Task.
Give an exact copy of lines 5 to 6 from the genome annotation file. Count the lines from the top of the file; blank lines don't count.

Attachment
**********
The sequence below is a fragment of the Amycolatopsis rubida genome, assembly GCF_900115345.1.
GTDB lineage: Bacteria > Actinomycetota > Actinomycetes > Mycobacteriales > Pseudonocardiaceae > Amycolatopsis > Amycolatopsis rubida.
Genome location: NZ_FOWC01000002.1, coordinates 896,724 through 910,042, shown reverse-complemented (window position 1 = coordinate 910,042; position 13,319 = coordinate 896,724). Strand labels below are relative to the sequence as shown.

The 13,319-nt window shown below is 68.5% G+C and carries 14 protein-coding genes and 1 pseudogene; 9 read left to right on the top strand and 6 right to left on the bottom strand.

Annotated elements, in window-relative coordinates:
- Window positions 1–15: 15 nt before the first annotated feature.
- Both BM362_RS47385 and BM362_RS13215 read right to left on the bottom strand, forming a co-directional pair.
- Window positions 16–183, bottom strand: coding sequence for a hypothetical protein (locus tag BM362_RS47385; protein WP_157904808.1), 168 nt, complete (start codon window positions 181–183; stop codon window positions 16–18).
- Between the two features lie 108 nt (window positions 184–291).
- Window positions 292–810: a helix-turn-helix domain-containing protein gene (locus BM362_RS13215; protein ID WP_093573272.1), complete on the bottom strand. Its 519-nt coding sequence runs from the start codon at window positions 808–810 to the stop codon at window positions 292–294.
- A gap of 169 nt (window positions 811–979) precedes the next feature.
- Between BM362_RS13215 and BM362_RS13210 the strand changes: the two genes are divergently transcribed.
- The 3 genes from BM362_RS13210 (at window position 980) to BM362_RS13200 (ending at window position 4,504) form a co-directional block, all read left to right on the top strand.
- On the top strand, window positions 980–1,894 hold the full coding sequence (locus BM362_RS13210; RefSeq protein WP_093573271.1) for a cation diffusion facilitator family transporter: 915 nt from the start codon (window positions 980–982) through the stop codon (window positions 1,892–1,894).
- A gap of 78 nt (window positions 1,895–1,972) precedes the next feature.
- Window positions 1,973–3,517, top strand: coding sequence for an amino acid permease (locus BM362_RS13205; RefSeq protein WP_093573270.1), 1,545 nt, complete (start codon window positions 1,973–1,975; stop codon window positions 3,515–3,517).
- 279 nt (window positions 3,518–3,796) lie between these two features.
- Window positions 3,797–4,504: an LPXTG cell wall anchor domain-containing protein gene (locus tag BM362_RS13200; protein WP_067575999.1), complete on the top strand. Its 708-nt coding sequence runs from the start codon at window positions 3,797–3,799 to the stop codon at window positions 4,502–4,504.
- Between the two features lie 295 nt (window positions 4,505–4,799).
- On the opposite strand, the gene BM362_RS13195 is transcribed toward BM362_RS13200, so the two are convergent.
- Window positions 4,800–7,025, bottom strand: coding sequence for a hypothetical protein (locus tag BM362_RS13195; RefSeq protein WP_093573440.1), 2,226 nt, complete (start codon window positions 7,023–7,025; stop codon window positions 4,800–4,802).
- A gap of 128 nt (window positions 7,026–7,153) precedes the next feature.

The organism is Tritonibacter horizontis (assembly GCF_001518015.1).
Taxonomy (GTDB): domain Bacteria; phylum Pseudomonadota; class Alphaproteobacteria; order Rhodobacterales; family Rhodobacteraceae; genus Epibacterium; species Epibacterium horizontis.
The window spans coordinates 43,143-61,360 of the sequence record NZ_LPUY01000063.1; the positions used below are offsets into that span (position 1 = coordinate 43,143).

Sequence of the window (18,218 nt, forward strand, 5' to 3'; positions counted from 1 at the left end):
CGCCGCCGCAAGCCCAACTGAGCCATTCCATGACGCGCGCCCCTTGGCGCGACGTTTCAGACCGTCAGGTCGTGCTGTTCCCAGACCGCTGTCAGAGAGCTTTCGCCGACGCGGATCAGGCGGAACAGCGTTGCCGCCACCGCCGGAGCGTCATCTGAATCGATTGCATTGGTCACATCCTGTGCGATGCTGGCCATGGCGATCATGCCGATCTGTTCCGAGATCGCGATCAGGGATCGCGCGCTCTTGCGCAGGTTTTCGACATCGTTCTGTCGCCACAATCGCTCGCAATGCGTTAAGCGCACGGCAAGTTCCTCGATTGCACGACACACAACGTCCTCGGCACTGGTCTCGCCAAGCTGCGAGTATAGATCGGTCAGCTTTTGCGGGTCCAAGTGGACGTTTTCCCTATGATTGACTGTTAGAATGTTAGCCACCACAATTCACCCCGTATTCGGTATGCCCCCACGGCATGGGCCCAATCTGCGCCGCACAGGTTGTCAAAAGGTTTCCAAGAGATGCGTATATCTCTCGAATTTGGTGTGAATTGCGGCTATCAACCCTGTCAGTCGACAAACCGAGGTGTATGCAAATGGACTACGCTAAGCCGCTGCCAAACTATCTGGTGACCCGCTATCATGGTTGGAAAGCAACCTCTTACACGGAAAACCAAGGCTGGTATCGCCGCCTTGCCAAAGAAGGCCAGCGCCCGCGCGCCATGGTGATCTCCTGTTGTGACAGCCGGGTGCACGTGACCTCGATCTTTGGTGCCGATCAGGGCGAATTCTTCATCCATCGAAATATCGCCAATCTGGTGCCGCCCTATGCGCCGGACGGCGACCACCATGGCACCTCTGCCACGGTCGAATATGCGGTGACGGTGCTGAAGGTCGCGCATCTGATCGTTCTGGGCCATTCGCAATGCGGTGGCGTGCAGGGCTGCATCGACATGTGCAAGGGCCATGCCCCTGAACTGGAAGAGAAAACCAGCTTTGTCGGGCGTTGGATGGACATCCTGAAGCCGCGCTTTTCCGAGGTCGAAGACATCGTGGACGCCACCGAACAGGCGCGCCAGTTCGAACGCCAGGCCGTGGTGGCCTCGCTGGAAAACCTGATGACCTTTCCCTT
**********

Annotated elements, in window-relative coordinates:
- Window positions 1–15: 15 nt before the first annotated feature.